In a lawsuit entitled, “Minshall Vs Hartman Equine, Dos Cat Partners, Shauna and Ed Dufurrena” was tried in a Texas courtroom in 2017. The basis of the lawsuit encompassed fraud with the AQHA stallion Auspicious Cat. The owners of the horse advertised the stallion as being HERDA Negative when in fact the horse was designated N/Hr (a carrier of the HERDA gene) by the American Quarter Horse Association.

 

Prior to this lawsuit, the AQHA required genetic testing of breeding stallions on a graduated scale based on the number of mares bred until Jan. 1, 2016. After this date, each breeding stallion was required to have genetic testing which included a 5-Panel group of designated tests that were designed by AQHA and performed by UC Davis.

 

Up until the filing of this lawsuit, AQHA reserved the right NOT TO RELEASE the 5-Panel test results, except to the owners of the specific horse. This nondisclosure prevented anyone breeding to a specific stallion from obtaining the 5-Panel status of the stallion; therefore, running the risk of passing on a defect to the impending foal.

 

After the filing of the above-captioned lawsuit, AQHA has changed its posture to include releasing the 5-Panel test results to anyone who contacts them and asks for it. It’s also planned that the test results will be on the horse’s pedigree when their new computer database is online. Further, AQHA intends to embed the horses’ 5-Panel test results directly onto the stallions’ registration papers as a permanent record.

 

However, the curious nature of AQHA’s testing requirements does not include breeding mares, which, in my opinion should be a requirement as well. After all, mares carry the same number of genetic chromosomes as stallions do, which includes the mares’ lineage as well.

 

This is exactly what happened in this case as two N/Hr (HERDA carrier) horses were bred together, producing a HERDA affected foal. The Plaintiff’s had simply relied on the honesty and integrity of the stallion owner. Does AQHA have any culpable liability in the matter from their previous posture of not releasing stallion specific genetic testing results?

 

The other curious nature of this saga is that my article AQHA Genetic Pool Shrinks, along with its predetermined scientific facts and warnings about inbreeding, ended up in this courtroom drama two years later.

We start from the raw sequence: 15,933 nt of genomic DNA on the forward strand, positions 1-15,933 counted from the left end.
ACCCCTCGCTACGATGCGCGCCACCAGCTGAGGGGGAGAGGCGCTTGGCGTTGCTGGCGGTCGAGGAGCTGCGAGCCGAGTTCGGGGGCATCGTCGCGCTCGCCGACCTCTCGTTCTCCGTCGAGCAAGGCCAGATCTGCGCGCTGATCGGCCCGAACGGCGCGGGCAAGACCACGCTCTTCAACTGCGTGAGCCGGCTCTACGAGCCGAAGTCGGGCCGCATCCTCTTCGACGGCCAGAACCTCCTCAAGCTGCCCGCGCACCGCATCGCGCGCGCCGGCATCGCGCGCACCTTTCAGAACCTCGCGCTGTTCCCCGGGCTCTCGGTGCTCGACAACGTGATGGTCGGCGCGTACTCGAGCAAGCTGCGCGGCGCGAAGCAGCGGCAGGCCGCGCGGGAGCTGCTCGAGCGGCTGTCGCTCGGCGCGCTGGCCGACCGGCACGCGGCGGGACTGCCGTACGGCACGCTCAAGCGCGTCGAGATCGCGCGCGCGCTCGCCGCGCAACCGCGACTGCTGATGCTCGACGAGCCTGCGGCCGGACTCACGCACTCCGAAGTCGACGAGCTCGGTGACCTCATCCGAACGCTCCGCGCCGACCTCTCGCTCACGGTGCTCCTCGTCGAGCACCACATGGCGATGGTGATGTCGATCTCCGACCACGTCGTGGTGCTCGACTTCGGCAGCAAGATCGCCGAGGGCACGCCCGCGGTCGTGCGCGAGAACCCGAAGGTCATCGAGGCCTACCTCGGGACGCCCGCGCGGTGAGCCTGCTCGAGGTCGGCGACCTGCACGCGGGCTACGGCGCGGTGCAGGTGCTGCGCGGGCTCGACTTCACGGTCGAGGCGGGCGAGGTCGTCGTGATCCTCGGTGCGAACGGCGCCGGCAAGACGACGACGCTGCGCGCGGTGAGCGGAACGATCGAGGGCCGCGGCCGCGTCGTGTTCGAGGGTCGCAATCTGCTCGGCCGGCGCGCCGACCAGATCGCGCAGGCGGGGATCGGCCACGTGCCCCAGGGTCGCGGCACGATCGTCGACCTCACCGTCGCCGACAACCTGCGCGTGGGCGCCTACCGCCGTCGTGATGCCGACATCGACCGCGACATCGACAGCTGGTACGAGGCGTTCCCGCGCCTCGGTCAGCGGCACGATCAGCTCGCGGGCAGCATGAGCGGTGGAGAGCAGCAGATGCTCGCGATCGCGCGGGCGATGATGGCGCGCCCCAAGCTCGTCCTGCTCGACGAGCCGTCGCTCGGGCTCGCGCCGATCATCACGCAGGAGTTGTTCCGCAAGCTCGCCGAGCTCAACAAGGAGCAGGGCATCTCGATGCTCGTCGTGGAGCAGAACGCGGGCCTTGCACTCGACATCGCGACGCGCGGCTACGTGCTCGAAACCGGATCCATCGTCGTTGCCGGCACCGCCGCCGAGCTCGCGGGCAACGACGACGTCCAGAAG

WHAT HAPPENS TO THE FOALS OF THESE MISGUIDED BREEDINGS?
Just about every cutter I’ve talked to wants a High Brow Cat-bred horse because of their winning nature. In fact, some even breed for horses carrying the HERDA gene due to this phenomenon, which is exactly what happened in this lawsuit. The Plaintiffs desired to breed to a High Brow Cat stallion that carried the AQHA N/N designation and ended up breeding to an N/Hr horse. Since their mare carried the N/Hr designation, two N/Hr horses produced a HERDA-affected foal that required an enormous amount of money to maintain.

 

So at the end of the day, what happens to the foals that wash out due to genetic deficiencies: euthanasia, the horse slaughter pipeline, retired and crippled at two or three years of age perhaps? Has our industry become so callous and money hungry that they throw caution to the wind when breeding? What about the poor horse that suffers due to this selfish act? This is an arduous fact to quantify simply due to non-reported statistical data. In my opinion just breeding to a particular line of horses just because they’re winning is a very poor excuse, especially in lieu of the fact that a known line is capable of producing undesirable genetic traits in the American Quarter Horse. We experienced this in the HYPP line of horses!

Also, it’s my opinion that AQHA being the breed registry for the American Quarter Horse should live up to its own Mission Statement and step in to prevent this well-known and established HERDA gene from permeating the American Quarter Horse breed. After all, they are the rule makers and some of their established and unorthodox   breeding rules have and continue to contribute to the shrinking genetic pool of the American Quarter Horse, thus causing direct harm to the breed. Only AQHA can stop or control the insertion of bad genetics into the American Quarter Horse Gene Pool!

 

BREEDING PREREQUISITES 101:

1)         Mare owners should have their horses genetically tested by the AQHA 5-panel prior to breeding.

2)         Mare owners should perform due-diligent research into the genetic test results of the impending desired stallion prior to breeding.

3)         Prior to breeding, consult with a geneticist to determine whether the match up would produce any undesirable traits in the produced foal, especially if a shared lineage or line of horses is in the background of both horses.

 

GENETIC DEFICIENCIES IN THE THOROUGHBRED LINE:
Unfortunately, bad breeding practices and catastrophic results aren’t limited to the American Quarter Horse Industry. In a later article I’ll discuss and delineate the bad breeding practices in the Thoroughbred Industry.

 

“Until Next Time, Keep ‘Em Between The Bridle”

 

WIND RIVER COMPANY LLC
Richard E. “Rick” Dennis
Managing Member
Office/Mobile: (985) 630-3500
Email: windrivercompany@gmail.com
Web Site: http://www.windrivercompanyllc.com